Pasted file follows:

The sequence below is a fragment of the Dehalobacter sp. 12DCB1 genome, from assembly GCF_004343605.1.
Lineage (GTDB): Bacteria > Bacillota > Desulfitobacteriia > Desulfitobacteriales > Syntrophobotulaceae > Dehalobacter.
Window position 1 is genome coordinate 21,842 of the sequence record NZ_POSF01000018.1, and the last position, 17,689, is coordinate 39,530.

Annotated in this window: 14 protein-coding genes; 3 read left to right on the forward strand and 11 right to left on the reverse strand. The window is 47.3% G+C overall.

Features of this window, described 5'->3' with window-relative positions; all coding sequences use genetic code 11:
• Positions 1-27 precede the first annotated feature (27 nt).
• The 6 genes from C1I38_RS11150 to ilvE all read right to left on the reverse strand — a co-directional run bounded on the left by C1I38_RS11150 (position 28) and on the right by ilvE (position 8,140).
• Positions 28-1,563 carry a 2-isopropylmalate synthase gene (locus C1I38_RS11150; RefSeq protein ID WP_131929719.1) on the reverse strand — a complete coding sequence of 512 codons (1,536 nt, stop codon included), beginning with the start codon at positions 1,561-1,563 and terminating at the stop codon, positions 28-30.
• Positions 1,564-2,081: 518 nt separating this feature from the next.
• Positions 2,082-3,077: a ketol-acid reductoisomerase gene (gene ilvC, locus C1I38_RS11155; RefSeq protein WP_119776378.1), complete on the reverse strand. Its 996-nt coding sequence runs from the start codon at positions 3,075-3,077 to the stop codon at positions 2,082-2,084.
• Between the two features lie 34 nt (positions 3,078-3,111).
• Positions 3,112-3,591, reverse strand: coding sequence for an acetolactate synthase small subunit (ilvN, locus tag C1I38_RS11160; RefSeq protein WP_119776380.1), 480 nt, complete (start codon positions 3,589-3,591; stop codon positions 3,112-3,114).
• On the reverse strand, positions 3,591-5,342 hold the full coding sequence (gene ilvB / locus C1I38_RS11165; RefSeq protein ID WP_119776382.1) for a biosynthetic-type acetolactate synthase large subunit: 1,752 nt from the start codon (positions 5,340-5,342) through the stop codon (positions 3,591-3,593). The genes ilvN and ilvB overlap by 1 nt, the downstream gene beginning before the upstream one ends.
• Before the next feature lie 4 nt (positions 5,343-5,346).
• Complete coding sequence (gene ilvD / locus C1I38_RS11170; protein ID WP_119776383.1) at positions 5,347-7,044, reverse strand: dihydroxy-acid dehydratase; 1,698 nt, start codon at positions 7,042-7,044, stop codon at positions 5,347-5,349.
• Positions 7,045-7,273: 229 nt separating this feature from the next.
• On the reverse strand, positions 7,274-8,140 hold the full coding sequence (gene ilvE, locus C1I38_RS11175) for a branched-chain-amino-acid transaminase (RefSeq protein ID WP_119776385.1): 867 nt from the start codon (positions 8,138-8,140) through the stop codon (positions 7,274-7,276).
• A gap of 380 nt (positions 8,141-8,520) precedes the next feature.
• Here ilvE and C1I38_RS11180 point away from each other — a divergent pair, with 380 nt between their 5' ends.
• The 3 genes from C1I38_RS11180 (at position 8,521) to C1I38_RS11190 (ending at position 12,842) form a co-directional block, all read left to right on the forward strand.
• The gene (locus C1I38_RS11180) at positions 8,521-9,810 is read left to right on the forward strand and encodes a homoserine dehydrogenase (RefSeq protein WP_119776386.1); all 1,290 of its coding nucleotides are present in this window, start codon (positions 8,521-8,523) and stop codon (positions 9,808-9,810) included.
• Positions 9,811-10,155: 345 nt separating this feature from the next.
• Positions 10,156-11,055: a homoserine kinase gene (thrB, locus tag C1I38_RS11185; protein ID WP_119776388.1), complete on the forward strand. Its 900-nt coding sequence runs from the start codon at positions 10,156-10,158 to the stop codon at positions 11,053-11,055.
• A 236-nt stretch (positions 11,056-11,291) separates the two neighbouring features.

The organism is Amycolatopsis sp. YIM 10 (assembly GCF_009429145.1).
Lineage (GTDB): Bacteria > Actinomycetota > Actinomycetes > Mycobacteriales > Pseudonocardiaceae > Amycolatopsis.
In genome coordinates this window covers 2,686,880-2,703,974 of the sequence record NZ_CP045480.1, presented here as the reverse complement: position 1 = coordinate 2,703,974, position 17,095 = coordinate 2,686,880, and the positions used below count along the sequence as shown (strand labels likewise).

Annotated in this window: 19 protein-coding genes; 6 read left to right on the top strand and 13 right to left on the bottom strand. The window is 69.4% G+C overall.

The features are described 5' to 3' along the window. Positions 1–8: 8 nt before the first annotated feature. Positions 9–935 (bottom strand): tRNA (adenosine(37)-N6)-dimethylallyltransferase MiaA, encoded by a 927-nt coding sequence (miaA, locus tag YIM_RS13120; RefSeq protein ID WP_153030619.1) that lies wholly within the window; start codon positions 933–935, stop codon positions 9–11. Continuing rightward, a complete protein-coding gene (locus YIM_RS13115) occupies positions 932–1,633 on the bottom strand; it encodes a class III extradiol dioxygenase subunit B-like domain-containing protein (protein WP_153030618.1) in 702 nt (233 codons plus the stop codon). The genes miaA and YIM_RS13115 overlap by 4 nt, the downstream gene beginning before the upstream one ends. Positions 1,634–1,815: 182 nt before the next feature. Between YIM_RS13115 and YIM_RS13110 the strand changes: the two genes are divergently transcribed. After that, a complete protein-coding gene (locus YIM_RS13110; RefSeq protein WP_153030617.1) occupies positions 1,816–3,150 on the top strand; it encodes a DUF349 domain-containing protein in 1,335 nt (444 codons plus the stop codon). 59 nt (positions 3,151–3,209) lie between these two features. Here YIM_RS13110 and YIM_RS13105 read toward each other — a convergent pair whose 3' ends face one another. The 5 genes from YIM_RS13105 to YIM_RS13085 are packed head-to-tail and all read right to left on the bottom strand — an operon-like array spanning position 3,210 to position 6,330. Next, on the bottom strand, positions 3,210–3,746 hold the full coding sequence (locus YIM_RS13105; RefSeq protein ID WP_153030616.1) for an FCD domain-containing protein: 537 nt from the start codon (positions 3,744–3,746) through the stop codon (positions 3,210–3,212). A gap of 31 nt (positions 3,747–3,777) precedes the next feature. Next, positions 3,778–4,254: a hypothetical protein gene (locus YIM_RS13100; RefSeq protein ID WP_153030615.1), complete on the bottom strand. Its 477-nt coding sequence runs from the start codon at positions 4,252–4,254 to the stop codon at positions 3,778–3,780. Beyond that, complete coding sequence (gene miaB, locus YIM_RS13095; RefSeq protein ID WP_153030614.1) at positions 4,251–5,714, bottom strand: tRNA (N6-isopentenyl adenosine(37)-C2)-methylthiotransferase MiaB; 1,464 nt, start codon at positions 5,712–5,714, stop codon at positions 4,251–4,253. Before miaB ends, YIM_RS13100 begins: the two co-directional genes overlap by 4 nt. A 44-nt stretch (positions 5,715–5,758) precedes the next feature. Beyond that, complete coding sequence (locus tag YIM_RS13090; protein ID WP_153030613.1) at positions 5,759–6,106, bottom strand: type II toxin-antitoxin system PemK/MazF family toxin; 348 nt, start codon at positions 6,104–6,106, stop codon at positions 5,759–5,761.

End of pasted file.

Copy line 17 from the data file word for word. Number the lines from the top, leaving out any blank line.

• On the reverse strand, positions 7,274-8,140 hold the full coding sequence (gene ilvE, locus C1I38_RS11175) for a branched-chain-amino-acid transaminase (RefSeq protein ID WP_119776385.1): 867 nt from the start codon (positions 8,138-8,140) through the stop codon (positions 7,274-7,276).